Submitted by Les Niemi
September 26, 1918
DEATH OF A TAMPICO PIONEER ELI C. CAIN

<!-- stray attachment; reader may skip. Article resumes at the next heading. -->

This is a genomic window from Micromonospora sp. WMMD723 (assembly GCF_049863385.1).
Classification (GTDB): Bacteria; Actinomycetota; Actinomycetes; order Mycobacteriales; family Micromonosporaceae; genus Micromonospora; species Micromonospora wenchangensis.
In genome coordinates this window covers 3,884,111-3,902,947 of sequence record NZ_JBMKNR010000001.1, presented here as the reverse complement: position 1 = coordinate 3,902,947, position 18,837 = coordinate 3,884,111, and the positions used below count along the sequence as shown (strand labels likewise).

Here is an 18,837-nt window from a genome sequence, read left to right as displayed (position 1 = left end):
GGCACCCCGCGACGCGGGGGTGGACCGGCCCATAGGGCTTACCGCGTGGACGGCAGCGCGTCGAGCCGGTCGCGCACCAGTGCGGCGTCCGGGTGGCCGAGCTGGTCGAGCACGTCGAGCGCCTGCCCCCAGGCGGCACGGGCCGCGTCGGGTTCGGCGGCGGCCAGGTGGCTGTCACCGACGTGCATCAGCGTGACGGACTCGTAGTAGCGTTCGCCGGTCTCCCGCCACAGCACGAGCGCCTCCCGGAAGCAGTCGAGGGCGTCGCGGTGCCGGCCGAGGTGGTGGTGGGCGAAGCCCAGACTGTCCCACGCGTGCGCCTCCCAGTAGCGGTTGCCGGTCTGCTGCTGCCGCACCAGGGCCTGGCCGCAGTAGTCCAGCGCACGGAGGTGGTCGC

Eli CAIN One of The Pioneers Of This Community Dies Here Tuesday Morning Elie CAIN one of the pioneers of this community and one of the oldest and best known citizens, died at the home of his son H.E. CAIN, Tuesday morning about 8:15 following two weeks sickness. Senility was the leading factor in the cause of his death. Funeral services will be held Thursday afternoon at 2:30 o'clock at the Methodist church and internment where the services at the grave will be in charge of the Masons. Eli Crompton CAIN was one of the true old pioneers who settled in this country when it was nothing but a raw prairie and when he first settled in Fairfield township in 1856 it was no uncommon sight to see Indians in the timber in what was known on early county maps as CAIN's grove. When he settled here more than a half century ago he often crossed the swamps from Green river to Como and there was not a single house to be seen. He lived to see the country develop and thos same swamps become $200 acre land. He was born in Ohio Nov. 26, 1836 and moved from there to Valparasio, Ind., and then in 1856 settled in Fairfield township where he settled until 1872 when he moved to Tampico and conducted the hotel for a number of years, later he moved back to the farm and then again came back to Tampico which has since been back to Tampico which has since been his home. He was married to Rachael KNOX in 1868. He is survived by three children, H.E. CAIN of Tampico, Liva M. HEIN of Champaign and G.W. KNOX of Tampico. Also two brothers, Thomas of Yates Center, Kans. and Z.T. CAIN of McAlester, Okla. The deceased was the oldest Mason with one exception of Tampico Lodge No. 655 and only for sickness would have been one of its charter members. He took a prominent part in the Masonic fraternity and in his younger days was one of the best posted of the brethern. Uncle Eli as he was familiarly called was known to everyone in Tampico and his many friends and acquaintances enjoyed his quaint humor, geniality and reminiscences. He served a long and useful life and will be cherished in the memory not only of his relatives and family but in his many friends. A few days before his death and realizing the days were drawing to a close, he requested that no money be spent for flowers or ribbons but that all that might be thus spent be given to the Red Cross.